March 28, 2019

Species extinction is a natural phenomenon that has occurred millions, perhaps billions of times. In the most common scenario, a species becomes extinct when it cannot adapt rapidly enough to maintain a viable breeding population. These changes may be slow-moving, and take thousands of years to eradicate a species, or be the result of a cataclysmic event, like the asteroid strike that is believed to have killed the dinosaurs (and just about everything else) around 65 million years ago. In most cases, however, laymen tend to think of it in solely environmental terms: the loss of habitat, the reduction of food sources, or climate changes are the most common culprits. Recent research, however, shows that another factor—loss of culture—is also playing a role.

Traditionally, the concept of culture is used to refer to the customs, arts, social institutions, and achievements of a particular social group. This definition is necessarily anthropocentric, as it’s very difficult to study these aspects in groups that we can’t communicate with directly: who’s to say what passes for ‘art’ among a social group of timber wolves, or vampire bats? A more operational definition of culture that is agreed upon by many modern researchers holds that culture is the process of social transmission of novel behaviors between peers, and from one generation to the next. Philosophers as far back as Aristotle have suggested that animals may have culture, but serious study of the concept didn’t begin until Japanese primatologist Kinji Imanishi discovered socially transmitted food behaviors in Macaques, in the 1940s. In short, he discovered that the feeding behaviors of Macaques, including food choice and harvesting techniques, varied from troop to troop. These variances were not environmental—younger members of the troop learned what and how to eat from their elders, in much the same way that human children do.

This was a contentious idea at the time, but it’s well accepted today. In particular, it has become common knowledge that different troops of chimpanzees have varying cultures, with unique tool usage, foraging techniques, and even personal ornamentation being passed on to offspring. Recent research is showing that in addition to loss of habitat and food sources, the loss of these unique cultures is another result of contact with human populations.

Researchers studied 144 groups of chimps spread across 15 countries, looking for 31 distinct behaviors, including ant and termite fishing, honey harvesting, and various other forms of tool use. The decade-long study found that contact with humans consistently limited these behaviors, and in the most impacted areas, it resulted in an 88% reduction in behavioral diversity. Although some posit that contact with humans will result in new socially transmitted behaviors being developed, it is also feared that the loss of some cultural skills will reduce the chimps’ ability to adapt and survive as their environment continues to change. More importantly, by disrupting the process of social transmission, contact with humans reduces the likelihood for further learning opportunities. In essence, the loss of culture could also spell the end of cultural growth altogether, with disastrous consequences for the affected populations.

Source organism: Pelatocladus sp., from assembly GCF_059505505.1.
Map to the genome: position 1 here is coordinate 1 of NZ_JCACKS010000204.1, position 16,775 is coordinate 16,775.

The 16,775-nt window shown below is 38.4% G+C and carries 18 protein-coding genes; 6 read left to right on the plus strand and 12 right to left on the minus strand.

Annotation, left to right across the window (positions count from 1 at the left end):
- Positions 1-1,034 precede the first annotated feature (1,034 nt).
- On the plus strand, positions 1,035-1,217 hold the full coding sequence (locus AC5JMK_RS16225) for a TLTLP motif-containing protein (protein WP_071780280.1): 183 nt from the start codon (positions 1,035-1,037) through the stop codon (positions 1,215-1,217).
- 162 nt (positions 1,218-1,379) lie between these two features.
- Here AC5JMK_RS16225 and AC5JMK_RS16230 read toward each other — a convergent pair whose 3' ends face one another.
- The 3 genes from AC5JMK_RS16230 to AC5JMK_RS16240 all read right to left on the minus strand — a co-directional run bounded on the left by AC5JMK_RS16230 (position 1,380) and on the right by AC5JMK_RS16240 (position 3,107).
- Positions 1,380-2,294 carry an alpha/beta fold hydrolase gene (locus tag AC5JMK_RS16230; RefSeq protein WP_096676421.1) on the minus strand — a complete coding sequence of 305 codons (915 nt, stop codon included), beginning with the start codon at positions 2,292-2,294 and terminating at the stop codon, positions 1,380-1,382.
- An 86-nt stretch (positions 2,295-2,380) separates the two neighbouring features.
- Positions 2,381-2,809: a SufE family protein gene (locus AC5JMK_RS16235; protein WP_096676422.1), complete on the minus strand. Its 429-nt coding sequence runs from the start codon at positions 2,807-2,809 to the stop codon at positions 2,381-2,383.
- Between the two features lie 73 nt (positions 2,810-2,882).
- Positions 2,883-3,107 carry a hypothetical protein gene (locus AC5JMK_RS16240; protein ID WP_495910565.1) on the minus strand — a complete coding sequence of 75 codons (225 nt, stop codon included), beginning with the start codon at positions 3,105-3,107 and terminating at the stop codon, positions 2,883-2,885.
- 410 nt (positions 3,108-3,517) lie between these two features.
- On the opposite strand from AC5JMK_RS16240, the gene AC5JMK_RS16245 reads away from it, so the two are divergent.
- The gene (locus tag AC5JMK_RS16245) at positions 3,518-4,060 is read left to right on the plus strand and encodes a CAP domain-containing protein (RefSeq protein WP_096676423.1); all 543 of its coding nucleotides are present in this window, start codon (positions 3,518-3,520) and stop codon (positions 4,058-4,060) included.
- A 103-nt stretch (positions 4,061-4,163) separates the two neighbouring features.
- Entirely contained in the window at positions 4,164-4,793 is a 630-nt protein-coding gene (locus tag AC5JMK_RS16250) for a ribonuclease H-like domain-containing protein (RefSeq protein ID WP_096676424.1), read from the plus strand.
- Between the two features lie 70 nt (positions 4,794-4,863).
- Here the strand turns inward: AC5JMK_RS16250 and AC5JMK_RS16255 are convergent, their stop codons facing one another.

Here at the Planetary Broadcast Network, we are well aware of what some scientists call the “Anthropocene effect.” A study released in 2014 found that extinction rates in the era of humans are at least a 1000 times higher than those of the pre-human earth. Stated simply, prolonged interaction with humans is rarely good for any other species.

For comment on this research, we turned to a longtime contributor to PBN, UCLA professor Dr. Bubbles. Although not a primatologist, the MIT-trained particle physicist is a chimpanzee, so he has firsthand knowledge of the impact of human contact on chimps. In addition to agreeing with the study’s findings, he added, “In order to find the source of the next mass extinction event, humans need look no further than a mirror.”

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